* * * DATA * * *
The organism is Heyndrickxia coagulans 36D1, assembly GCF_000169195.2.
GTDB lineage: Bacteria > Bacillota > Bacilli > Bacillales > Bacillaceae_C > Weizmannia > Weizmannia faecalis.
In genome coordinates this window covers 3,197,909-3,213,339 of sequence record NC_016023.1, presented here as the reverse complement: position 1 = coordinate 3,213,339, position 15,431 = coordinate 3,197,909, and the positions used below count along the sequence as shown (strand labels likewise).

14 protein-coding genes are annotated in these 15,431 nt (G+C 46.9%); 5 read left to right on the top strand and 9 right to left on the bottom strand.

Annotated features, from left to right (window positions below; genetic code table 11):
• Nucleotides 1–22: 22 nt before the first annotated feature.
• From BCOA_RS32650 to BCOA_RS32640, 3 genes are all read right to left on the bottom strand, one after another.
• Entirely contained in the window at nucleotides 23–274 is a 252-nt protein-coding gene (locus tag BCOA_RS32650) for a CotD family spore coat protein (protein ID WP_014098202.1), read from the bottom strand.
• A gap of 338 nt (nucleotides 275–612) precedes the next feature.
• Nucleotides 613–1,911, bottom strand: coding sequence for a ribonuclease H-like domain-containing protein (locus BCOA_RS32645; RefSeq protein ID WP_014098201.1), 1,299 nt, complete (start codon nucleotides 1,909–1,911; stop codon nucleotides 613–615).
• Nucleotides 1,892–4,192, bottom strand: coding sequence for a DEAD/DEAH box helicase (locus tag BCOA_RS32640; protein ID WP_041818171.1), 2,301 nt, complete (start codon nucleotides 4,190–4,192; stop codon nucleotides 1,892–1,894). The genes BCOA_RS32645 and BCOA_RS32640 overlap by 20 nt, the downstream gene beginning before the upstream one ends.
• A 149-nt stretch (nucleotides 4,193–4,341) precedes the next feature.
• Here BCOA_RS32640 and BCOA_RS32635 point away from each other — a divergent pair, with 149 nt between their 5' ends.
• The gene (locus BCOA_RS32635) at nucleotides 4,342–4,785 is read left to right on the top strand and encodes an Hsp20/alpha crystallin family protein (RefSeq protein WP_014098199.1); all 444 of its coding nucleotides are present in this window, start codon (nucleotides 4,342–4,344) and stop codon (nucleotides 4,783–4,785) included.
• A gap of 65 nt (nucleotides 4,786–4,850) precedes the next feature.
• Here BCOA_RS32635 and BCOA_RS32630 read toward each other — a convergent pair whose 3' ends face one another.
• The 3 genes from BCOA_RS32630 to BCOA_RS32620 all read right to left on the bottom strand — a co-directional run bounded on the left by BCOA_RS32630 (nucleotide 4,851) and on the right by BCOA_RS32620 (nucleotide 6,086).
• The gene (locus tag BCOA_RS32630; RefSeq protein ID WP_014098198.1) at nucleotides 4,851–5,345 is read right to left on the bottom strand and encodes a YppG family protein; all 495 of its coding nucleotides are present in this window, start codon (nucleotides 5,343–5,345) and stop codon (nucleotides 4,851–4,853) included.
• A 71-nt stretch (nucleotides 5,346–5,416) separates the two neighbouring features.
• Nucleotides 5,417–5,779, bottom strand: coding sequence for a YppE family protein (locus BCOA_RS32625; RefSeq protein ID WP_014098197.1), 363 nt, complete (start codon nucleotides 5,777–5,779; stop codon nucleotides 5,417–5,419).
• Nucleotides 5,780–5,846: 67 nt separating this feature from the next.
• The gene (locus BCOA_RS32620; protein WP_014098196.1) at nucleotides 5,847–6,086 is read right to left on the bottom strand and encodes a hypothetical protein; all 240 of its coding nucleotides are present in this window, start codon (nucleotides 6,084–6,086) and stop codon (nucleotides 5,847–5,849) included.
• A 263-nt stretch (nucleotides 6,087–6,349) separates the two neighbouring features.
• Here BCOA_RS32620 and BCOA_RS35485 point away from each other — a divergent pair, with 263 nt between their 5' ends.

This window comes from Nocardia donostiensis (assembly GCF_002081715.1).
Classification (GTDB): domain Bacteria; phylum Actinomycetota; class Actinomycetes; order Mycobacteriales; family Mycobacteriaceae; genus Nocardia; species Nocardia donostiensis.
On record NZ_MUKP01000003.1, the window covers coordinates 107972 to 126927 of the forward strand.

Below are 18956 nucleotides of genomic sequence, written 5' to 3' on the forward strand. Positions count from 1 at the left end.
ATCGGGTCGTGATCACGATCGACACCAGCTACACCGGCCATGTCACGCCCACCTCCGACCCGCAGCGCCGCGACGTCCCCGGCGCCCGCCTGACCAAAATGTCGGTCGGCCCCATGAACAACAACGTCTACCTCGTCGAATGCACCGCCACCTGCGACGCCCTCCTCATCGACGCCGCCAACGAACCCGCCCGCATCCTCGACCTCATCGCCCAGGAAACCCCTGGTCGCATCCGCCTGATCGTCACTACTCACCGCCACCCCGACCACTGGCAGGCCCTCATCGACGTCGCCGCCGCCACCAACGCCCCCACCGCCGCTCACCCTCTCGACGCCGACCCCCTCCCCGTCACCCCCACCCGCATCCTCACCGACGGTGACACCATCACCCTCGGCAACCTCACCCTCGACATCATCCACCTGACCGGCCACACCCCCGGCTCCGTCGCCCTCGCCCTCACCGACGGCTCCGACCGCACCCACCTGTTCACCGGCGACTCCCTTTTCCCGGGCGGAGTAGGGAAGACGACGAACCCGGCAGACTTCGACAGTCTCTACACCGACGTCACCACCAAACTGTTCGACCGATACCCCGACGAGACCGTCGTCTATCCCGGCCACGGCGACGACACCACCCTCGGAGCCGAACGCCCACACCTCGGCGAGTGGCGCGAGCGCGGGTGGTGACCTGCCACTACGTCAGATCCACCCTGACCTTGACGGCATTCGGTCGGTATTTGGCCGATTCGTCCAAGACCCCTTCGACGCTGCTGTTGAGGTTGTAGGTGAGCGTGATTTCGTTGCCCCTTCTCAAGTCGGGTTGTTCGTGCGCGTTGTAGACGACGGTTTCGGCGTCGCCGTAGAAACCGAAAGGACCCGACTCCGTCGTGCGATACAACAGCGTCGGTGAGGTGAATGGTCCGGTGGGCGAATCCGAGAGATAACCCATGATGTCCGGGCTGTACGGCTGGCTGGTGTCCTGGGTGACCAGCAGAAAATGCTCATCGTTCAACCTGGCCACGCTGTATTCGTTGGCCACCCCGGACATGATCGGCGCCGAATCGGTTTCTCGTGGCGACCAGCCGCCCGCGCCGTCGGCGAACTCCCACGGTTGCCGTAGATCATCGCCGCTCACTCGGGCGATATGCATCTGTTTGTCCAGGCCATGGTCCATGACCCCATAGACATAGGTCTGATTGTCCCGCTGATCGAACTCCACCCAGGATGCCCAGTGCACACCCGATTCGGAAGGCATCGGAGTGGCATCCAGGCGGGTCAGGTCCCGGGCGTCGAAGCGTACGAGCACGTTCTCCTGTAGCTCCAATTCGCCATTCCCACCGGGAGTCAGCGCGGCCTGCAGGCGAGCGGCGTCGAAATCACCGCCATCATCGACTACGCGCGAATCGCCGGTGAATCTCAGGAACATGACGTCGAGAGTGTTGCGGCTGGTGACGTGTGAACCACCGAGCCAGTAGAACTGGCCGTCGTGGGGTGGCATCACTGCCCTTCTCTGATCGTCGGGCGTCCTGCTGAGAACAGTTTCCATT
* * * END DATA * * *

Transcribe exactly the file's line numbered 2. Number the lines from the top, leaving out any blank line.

GTDB lineage: Bacteria > Bacillota > Bacilli > Bacillales > Bacillaceae_C > Weizmannia > Weizmannia faecalis.